From Lexology, Eric R. Magnus, Samia M. Kirmani, David E. Nagle, Brendan Sweeney, Collin O’Connor Udell, Stephanie L. Goutos and Abraham N. Saiger discuss the recent United States Supreme Court case in which the Court said that parties to an arbitration agreement must expressly consent to class arbitration. They write:
Class action arbitration is such a departure from ordinary, bilateral arbitration of individual disputes that courts may compel class action arbitration only where the parties expressly declare their intention to be bound by such actions in their arbitration agreement, the U.S. Supreme Court has ruled in a 5-4 decision. Lamps Plus, Inc. v. Varela, No. 17-988 (Apr. 24, 2019). The Supreme Court said, “Courts may not infer from an ambiguous agreement that parties have consented to arbitrate on a classwide basis.”
Following the Supreme Court’s decision, arbitration agreements must clearly and unmistakably state that the parties agree to resolve class and collective actions through arbitration. Without such a clear agreement, a party cannot be compelled to class arbitration.
“Under the Federal Arbitration Act [FAA], an ambiguous agreement cannot provide the necessary contractual basis for concluding that the parties agreed to submit to a class arbitration,” the Court held. “Like silence, ambiguity does not provide a sufficient basis to conclude that parties to an arbitration agreement agreed to ‘sacrifice the principal advantage of arbitration.’ This conclusion aligns with the court’s refusal to infer consent when it comes to other fundamental arbitration questions.”
Reaffirming that arbitration is a matter of consent, the Court announced that ambiguity regarding class and collective actions must be resolved in favor of ordinary, bilateral arbitration, regardless of which party drafted the agreement.
The Court also ruled that the FAA forecloses a state-law interpretation of an arbitration agreement authorizing class action based solely on general or ambiguous language in the agreement.
Accordingly, the Court concluded that the U.S. Court of Appeals for the Ninth Circuit erred when it affirmed class action arbitration, reversing and remanding to the Ninth Circuit for further proceedings consistent with its opinion.
On the merits, the Supreme Court reversed the Ninth Circuit, holding that an ambiguous agreement cannot provide the necessary “contractual basis” for compelling class arbitration. The Court noted this conclusion follows directly from its decision in Stolt-Nielsen. The Court continued, “Class arbitration is not only ‘markedly different’ from the ‘traditional individualized arbitration’ contemplated by the FAA, it also undermines the most important benefits of that familiar form of arbitration. The statute therefore requires more than ambiguity to ensure that the parties actually agreed to arbitrate on a class wide basis.”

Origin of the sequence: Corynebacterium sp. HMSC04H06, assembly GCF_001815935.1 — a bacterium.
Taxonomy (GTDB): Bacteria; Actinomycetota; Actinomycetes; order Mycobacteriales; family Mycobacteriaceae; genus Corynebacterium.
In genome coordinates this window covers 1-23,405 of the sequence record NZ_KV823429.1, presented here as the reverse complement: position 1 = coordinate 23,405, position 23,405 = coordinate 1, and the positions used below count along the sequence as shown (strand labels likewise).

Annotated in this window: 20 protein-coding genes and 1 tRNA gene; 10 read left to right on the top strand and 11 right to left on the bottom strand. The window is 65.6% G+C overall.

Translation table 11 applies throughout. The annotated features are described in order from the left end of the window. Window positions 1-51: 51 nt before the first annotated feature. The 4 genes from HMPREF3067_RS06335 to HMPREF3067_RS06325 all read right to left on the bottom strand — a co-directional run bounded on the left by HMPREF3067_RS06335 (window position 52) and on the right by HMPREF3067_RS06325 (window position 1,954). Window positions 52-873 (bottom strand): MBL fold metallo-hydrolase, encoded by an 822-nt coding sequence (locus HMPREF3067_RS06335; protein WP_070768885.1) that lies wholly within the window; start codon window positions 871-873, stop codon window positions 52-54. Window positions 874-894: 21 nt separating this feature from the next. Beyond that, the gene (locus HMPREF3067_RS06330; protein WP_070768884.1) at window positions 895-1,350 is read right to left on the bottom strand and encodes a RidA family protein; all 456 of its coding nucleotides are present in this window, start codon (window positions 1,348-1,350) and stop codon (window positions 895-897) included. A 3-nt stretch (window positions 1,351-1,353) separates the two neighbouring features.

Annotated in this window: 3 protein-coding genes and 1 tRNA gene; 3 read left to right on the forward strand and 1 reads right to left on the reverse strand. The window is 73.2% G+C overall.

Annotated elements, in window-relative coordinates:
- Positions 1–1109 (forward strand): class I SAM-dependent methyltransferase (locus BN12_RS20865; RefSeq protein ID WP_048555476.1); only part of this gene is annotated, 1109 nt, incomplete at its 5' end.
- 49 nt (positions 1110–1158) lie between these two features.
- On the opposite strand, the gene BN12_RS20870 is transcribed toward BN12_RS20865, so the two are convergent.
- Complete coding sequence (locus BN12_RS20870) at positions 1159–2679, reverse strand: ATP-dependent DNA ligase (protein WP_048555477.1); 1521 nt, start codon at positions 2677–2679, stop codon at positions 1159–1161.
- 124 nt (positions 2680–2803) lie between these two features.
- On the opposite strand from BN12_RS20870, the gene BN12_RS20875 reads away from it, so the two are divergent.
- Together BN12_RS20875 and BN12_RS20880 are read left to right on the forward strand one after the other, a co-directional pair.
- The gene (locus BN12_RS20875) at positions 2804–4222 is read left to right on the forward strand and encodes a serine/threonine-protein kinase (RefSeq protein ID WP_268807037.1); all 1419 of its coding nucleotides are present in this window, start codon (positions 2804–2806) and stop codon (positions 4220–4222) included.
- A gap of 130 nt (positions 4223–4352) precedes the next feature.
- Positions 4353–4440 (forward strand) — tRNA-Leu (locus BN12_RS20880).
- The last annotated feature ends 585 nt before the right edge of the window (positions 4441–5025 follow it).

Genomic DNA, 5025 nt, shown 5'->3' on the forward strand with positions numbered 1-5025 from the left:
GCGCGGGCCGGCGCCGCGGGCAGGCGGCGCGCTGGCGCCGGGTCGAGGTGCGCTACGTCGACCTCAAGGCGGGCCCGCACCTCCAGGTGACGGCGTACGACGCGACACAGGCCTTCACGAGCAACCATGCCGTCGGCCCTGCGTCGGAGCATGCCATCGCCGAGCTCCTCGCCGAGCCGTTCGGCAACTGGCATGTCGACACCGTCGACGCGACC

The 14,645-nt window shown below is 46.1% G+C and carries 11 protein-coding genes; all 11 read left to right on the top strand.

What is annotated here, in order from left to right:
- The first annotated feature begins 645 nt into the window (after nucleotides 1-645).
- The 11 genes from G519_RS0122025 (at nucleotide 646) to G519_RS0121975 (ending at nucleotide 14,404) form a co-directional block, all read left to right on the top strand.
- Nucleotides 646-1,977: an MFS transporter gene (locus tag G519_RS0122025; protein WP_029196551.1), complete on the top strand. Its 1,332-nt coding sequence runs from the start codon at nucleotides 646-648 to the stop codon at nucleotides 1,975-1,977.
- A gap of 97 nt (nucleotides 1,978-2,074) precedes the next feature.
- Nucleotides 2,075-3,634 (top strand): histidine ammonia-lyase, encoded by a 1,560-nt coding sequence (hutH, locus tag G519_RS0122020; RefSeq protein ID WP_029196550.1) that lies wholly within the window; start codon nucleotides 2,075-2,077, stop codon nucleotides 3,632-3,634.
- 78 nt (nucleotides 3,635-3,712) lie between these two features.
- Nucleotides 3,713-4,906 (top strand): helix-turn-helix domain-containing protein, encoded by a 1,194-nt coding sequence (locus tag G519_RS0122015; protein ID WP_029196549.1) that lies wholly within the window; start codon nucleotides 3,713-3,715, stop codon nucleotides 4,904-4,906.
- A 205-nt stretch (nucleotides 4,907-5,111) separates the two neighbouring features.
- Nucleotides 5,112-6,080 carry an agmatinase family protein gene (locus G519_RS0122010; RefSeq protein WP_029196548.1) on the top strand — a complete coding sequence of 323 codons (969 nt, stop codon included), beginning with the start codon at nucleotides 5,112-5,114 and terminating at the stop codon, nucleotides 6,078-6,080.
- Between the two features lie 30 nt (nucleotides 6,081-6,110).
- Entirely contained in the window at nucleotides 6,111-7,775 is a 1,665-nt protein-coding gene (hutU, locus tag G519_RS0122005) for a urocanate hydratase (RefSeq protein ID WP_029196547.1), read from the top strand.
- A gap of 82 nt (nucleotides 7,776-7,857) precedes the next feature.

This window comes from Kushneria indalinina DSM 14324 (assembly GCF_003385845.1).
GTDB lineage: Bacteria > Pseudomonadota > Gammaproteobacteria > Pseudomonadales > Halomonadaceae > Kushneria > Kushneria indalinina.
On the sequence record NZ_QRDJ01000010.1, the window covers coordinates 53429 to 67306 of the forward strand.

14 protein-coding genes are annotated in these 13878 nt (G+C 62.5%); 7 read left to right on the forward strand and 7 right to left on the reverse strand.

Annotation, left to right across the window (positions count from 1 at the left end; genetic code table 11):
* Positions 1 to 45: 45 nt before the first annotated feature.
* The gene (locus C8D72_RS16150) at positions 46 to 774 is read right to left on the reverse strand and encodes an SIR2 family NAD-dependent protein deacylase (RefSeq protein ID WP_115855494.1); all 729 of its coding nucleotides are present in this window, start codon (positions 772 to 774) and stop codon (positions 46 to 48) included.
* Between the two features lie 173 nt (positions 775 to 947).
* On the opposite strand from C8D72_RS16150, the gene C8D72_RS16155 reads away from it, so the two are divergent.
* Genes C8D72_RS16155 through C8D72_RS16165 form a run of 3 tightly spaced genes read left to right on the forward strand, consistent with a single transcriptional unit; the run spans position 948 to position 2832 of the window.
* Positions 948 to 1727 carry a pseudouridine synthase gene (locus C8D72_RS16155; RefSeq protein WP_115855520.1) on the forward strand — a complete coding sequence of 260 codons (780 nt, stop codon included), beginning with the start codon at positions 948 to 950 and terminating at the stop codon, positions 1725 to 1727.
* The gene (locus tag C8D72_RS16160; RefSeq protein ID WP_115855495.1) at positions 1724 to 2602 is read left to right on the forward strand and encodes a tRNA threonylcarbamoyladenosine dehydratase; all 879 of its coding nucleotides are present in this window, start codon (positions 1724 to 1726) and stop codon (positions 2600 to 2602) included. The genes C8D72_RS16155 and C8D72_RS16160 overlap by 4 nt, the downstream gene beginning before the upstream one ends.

The Court reiterated that the FAA imposes certain fundamental rules with regard to arbitration agreements, including that arbitration is “a matter of consent, not coercion.” Relying on the reasoning in Stolt-Nielsen, the Court held courts may not infer consent to participate in class arbitration absent an affirmative “contractual basis for concluding that the party agreed to do so.” The Court emphasized that silence or ambiguity is not enough, the “FAA requires more.” The Court determined that the lower court’s approach was flatly inconsistent with the “foundational principle that arbitration is a matter of consent.”
The rule against coercing parties into arbitration is particularly important in the class action context. Class actions are substantively different from the ordinary, bilateral arbitration contemplated by most parties to an employment arbitration agreement. Among other things, class actions expose the employer to exponentially greater liability and risk, while eliminating the safeguard of an appeal. Class actions also purport to speak for employees who may not want to participate in the action, but nonetheless find themselves bound by an arbitration award. They also introduce complex and time-consuming litigation practices into the arbitration forum, which is intended to be faster, cheaper, and more efficient than ordinary litigation in courts.